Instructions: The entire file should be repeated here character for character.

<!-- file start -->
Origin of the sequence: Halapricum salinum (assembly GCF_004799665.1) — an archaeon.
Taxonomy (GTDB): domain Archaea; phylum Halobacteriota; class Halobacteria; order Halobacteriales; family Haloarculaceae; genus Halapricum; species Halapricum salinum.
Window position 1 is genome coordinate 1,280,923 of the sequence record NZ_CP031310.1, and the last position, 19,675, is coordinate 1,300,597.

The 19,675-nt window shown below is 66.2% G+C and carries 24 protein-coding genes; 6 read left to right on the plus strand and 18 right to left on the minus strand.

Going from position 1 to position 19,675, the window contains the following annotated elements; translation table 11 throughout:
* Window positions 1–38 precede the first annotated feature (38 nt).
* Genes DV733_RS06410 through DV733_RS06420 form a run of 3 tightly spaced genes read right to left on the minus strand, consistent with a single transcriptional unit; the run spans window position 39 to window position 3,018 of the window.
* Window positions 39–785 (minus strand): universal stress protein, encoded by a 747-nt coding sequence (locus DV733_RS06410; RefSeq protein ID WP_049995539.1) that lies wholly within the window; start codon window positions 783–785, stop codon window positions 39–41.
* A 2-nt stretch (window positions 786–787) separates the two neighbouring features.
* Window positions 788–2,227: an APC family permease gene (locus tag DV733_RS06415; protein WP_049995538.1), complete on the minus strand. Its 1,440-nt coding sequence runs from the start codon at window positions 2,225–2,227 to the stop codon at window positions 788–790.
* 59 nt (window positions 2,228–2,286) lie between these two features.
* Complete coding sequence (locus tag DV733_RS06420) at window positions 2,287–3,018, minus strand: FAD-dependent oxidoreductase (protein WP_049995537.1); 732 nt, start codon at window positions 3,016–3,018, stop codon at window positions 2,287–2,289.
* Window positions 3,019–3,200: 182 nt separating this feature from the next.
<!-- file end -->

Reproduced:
Origin of the sequence: Halapricum salinum (assembly GCF_004799665.1) — an archaeon.
Taxonomy (GTDB): domain Archaea; phylum Halobacteriota; class Halobacteria; order Halobacteriales; family Haloarculaceae; genus Halapricum; species Halapricum salinum.
Window position 1 is genome coordinate 1,280,923 of the sequence record NZ_CP031310.1, and the last position, 19,675, is coordinate 1,300,597.

The 19,675-nt window shown below is 66.2% G+C and carries 24 protein-coding genes; 6 read left to right on the plus strand and 18 right to left on the minus strand.

Going from position 1 to position 19,675, the window contains the following annotated elements; translation table 11 throughout:
* Window positions 1–38 precede the first annotated feature (38 nt).
* Genes DV733_RS06410 through DV733_RS06420 form a run of 3 tightly spaced genes read right to left on the minus strand, consistent with a single transcriptional unit; the run spans window position 39 to window position 3,018 of the window.
* Window positions 39–785 (minus strand): universal stress protein, encoded by a 747-nt coding sequence (locus DV733_RS06410; RefSeq protein ID WP_049995539.1) that lies wholly within the window; start codon window positions 783–785, stop codon window positions 39–41.
* A 2-nt stretch (window positions 786–787) separates the two neighbouring features.
* Window positions 788–2,227: an APC family permease gene (locus tag DV733_RS06415; protein WP_049995538.1), complete on the minus strand. Its 1,440-nt coding sequence runs from the start codon at window positions 2,225–2,227 to the stop codon at window positions 788–790.
* 59 nt (window positions 2,228–2,286) lie between these two features.
* Complete coding sequence (locus tag DV733_RS06420) at window positions 2,287–3,018, minus strand: FAD-dependent oxidoreductase (protein WP_049995537.1); 732 nt, start codon at window positions 3,016–3,018, stop codon at window positions 2,287–2,289.
* Window positions 3,019–3,200: 182 nt separating this feature from the next.